Maybe it wasn’t too surprising that the Terrace Theater was virtually empty Sunday night. The Kennedy Center had been presenting a chamber music “marathon” all afternoon, and by 8 o’clock the rich smorgasbord of Beethoven, Dvorak and Dohnanyi had clearly sated most listeners’ appetites, the crowd thinning to a true hard-core. Maybe that was for the best; the closing concert of the day, by the Paris-based Thymos Quartet, was an intense and challenging event, full of some of the most pathbreaking string quartet music of the early-20th century. And it was played brilliantly, detailed down to the last atom and overflowing with human experience, from the suffering of war to the eternal torments of love.
Most quartets open with a pleasant ear-settler (Haydn is a perennial favorite), but the young Thymos players are made of gutsier stuff. They launched immediately into Anton Webern’s Five Pieces for String Quartet, Op.5, a set of highly-compressed miniatures which — more than a century after they were written — continue to sound as if they came from some distant and highly advanced civilization. The quartet gave them an almost hyper-alert reading, shimmering with a kind of sensuous electricity, yet deeply and warmly human. It was Webern as we too rarely see him: with a heart.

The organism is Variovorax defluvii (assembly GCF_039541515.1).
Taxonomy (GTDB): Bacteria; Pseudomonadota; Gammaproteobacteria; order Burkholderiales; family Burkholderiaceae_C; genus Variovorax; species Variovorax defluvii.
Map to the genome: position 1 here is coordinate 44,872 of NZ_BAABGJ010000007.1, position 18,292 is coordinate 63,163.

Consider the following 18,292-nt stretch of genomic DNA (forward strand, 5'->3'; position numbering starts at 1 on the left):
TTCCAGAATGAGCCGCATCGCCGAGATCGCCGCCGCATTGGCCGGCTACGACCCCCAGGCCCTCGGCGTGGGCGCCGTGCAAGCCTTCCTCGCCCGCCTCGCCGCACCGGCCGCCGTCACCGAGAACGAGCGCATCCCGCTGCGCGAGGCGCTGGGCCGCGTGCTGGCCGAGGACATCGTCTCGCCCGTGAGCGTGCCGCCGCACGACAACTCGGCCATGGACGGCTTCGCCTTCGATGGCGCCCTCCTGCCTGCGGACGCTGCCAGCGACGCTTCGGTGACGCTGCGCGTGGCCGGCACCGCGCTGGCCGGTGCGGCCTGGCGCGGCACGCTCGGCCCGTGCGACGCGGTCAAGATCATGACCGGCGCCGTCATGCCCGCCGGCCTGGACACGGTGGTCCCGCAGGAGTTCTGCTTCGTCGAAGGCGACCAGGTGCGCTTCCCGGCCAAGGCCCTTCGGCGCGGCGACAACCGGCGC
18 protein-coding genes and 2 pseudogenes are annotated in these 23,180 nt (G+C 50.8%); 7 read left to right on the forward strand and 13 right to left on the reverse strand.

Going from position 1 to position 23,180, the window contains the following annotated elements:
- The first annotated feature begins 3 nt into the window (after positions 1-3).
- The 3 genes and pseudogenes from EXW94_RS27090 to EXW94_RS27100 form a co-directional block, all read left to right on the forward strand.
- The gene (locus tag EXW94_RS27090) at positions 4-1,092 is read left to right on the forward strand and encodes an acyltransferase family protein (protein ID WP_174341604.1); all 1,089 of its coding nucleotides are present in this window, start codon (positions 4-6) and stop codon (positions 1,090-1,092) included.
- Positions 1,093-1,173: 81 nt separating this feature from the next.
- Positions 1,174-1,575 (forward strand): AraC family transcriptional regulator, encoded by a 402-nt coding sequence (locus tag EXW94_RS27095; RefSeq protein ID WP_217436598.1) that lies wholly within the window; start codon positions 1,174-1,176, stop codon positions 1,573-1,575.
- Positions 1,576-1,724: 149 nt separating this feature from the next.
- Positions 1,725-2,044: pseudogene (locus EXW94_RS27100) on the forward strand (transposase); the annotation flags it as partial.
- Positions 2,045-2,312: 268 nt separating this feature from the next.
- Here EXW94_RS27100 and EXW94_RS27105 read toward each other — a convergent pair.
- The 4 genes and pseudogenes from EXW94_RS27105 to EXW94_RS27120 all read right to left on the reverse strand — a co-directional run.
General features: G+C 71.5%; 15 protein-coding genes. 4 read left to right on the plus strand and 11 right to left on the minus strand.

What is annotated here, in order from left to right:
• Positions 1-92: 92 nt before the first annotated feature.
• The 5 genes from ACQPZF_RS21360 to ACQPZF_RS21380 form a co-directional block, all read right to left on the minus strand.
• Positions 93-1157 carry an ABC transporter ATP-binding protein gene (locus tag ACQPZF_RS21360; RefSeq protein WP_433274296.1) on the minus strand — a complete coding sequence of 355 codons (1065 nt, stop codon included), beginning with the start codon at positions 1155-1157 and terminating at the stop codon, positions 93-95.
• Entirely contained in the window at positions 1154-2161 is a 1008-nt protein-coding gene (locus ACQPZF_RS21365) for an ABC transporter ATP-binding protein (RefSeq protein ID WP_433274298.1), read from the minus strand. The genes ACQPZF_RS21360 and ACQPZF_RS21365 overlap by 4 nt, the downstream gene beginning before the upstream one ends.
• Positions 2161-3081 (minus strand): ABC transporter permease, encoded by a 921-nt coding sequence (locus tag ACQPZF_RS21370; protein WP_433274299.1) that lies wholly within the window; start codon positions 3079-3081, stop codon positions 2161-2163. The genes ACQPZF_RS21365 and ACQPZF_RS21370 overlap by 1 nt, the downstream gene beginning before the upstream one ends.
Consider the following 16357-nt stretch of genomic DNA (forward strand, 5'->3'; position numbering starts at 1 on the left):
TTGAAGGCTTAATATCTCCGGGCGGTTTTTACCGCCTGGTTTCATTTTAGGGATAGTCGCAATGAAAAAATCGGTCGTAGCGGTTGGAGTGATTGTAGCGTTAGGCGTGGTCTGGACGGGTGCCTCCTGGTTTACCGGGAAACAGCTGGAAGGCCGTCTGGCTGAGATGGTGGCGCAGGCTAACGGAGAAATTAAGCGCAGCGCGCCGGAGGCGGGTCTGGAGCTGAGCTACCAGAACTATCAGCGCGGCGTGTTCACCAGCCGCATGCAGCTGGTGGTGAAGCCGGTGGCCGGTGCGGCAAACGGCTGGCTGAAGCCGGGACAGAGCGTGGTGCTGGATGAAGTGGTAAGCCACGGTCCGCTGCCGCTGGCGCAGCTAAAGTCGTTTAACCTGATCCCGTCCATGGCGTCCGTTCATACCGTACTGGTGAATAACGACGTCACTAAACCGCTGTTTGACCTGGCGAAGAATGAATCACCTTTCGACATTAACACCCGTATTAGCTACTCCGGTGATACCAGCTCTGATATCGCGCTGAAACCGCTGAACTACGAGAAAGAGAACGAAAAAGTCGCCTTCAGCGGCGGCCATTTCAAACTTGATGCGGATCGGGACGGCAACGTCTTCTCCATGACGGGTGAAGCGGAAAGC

But it was in the next work on the program that the Thymos players displayed their powers to fullest effect. Bela Bartok’s String Quartet No.2 was written during World War I, and it shows; it’s a seething powerhouse of tension and dark, roiling currents, bursting wildly alive in the second movement before ending as quietly as the last light of the day in a melancholy and eerily peaceful Lento movement. The Thymos gave it an exceptionally vivid and high-powered reading, memorable in every way.
More Webern followed in a beautiful performance of the lush “Langsamer Satz” from the composer’s early romantic years, and the evening closed with an eloquent account of Janacek’s String Quartet No.1 (the “Kreutzer Sonata”) from 1923. Both were brilliant — this is an ensemble of exceptional musical imagination and skill — and won the group a standing ovation from the thin but appreciative crowd.
Brookes is a freelance writer.